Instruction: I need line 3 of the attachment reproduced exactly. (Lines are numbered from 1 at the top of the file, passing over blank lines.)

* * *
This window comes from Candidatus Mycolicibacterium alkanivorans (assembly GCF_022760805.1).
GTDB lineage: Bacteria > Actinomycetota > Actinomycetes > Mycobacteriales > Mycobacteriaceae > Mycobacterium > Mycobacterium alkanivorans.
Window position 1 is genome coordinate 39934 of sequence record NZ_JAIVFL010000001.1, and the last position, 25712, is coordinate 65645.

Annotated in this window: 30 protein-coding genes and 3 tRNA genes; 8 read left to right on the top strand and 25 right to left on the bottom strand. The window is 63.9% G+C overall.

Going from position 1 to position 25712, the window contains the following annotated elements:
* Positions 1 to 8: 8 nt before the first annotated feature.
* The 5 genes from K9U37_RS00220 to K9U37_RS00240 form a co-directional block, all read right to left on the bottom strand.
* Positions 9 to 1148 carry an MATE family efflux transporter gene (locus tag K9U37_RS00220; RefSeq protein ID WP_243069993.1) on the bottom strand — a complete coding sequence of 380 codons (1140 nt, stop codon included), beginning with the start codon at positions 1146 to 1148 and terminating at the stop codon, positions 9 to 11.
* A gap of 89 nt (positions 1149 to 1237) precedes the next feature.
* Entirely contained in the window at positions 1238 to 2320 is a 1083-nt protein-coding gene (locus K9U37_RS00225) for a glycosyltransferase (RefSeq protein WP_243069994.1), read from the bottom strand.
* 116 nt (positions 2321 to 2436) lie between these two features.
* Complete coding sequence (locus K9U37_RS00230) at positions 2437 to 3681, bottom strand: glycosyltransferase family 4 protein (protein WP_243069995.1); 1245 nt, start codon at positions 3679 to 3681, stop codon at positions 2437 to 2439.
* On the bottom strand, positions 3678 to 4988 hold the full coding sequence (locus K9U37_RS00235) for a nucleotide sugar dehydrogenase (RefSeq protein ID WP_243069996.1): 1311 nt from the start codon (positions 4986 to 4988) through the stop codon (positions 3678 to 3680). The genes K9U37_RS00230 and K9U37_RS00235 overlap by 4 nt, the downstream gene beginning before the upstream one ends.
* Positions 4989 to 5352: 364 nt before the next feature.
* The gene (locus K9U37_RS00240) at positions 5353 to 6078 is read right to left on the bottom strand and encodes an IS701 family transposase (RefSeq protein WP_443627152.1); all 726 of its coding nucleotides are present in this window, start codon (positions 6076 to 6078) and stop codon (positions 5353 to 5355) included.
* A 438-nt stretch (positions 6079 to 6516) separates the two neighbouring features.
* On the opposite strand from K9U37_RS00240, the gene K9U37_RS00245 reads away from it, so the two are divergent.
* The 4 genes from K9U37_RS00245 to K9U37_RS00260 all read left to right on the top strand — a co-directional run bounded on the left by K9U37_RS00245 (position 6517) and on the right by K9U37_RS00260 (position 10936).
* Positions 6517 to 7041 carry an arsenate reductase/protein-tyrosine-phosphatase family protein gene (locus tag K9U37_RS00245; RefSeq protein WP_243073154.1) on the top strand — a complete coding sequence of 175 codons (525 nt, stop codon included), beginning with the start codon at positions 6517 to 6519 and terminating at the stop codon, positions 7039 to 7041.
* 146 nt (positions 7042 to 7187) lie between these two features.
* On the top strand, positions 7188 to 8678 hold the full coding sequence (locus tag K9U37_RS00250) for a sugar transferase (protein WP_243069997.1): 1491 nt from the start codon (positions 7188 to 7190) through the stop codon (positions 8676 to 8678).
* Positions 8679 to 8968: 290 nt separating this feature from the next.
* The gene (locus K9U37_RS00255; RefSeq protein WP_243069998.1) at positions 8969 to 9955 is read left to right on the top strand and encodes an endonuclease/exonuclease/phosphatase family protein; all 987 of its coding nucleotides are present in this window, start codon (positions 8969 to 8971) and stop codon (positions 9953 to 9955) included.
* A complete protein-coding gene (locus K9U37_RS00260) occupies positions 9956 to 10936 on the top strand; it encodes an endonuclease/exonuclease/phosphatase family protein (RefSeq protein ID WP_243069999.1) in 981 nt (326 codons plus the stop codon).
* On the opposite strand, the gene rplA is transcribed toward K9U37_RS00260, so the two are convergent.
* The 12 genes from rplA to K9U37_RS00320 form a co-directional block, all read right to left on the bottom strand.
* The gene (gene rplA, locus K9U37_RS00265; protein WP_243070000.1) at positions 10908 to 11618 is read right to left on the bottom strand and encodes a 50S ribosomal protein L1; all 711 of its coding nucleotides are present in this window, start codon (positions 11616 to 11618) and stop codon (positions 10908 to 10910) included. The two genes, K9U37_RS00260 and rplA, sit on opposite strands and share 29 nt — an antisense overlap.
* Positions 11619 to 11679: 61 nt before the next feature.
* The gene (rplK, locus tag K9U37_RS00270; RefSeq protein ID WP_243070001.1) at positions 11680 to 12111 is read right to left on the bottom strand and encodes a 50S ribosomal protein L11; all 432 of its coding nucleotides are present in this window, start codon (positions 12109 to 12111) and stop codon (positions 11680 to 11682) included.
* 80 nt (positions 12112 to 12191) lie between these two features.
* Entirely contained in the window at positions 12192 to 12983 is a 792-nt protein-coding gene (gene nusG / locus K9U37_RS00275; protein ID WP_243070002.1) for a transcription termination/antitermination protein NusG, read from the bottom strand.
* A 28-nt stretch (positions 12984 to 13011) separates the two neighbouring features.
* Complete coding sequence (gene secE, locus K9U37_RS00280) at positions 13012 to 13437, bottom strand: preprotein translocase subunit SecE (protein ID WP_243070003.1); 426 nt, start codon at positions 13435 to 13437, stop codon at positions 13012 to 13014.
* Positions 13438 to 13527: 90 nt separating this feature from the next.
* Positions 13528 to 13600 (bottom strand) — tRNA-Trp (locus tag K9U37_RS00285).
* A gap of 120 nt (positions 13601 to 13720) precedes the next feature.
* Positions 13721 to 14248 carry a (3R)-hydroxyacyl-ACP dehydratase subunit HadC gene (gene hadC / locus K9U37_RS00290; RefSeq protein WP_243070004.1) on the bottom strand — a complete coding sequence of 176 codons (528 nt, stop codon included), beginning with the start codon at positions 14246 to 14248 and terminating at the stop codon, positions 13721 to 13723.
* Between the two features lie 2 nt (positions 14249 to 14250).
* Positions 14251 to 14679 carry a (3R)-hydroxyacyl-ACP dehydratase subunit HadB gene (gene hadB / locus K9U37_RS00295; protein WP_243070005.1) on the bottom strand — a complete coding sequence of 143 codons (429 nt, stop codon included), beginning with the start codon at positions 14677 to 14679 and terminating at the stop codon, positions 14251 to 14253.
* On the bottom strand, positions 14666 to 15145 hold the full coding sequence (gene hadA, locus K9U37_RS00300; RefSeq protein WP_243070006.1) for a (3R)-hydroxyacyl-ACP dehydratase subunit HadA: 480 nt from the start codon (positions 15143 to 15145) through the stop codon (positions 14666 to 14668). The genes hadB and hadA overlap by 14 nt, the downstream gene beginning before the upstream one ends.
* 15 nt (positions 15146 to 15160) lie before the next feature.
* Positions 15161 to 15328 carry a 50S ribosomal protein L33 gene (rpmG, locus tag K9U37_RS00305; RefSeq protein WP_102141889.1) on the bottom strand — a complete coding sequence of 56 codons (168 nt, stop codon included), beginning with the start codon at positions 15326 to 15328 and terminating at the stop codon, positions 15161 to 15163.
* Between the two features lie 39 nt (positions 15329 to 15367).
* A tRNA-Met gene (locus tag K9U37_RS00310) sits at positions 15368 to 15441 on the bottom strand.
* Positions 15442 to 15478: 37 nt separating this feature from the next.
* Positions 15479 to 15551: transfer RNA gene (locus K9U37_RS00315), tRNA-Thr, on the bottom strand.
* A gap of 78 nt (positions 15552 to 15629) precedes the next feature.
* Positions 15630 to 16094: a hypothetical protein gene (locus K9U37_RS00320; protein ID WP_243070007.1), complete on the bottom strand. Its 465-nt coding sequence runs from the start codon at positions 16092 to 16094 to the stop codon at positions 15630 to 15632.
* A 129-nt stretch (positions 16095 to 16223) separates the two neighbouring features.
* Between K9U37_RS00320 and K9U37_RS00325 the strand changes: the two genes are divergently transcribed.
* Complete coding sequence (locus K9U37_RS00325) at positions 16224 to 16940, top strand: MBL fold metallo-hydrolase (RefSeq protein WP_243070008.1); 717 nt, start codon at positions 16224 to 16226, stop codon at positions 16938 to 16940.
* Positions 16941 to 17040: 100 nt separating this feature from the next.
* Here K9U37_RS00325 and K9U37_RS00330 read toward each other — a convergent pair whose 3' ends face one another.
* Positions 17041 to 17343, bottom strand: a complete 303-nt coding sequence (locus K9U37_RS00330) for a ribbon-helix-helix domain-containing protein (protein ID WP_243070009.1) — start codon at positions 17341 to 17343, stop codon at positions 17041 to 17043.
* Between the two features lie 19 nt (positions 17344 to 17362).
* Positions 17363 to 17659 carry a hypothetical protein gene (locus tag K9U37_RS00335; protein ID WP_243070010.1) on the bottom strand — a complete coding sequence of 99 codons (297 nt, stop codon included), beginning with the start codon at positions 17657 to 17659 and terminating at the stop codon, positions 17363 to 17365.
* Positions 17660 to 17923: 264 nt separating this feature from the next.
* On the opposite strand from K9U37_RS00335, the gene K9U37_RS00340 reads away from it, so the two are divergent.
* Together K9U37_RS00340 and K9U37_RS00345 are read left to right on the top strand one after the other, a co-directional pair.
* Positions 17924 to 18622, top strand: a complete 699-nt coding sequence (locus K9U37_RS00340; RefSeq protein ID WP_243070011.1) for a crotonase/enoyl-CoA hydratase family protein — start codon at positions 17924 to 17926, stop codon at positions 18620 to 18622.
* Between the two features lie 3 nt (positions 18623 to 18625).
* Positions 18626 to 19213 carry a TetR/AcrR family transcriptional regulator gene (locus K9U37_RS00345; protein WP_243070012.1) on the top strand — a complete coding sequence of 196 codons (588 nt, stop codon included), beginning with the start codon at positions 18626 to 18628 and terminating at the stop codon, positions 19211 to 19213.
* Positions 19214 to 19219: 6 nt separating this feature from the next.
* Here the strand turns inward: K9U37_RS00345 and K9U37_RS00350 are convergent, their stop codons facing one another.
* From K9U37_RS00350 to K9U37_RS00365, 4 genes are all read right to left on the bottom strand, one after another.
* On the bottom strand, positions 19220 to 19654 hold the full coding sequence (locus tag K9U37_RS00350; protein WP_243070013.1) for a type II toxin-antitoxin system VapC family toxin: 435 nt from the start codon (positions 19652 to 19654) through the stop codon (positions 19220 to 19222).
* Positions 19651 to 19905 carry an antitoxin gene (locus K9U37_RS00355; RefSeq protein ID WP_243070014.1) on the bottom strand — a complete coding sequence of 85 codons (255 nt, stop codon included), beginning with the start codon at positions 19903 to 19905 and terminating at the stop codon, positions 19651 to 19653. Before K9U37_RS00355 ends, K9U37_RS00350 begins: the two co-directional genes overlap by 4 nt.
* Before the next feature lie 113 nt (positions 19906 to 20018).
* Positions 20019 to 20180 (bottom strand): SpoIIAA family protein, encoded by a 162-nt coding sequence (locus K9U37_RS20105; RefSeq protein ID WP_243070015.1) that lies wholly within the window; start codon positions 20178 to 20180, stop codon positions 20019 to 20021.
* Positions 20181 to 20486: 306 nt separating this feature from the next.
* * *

Window position 1 is genome coordinate 39934 of sequence record NZ_JAIVFL010000001.1, and the last position, 25712, is coordinate 65645.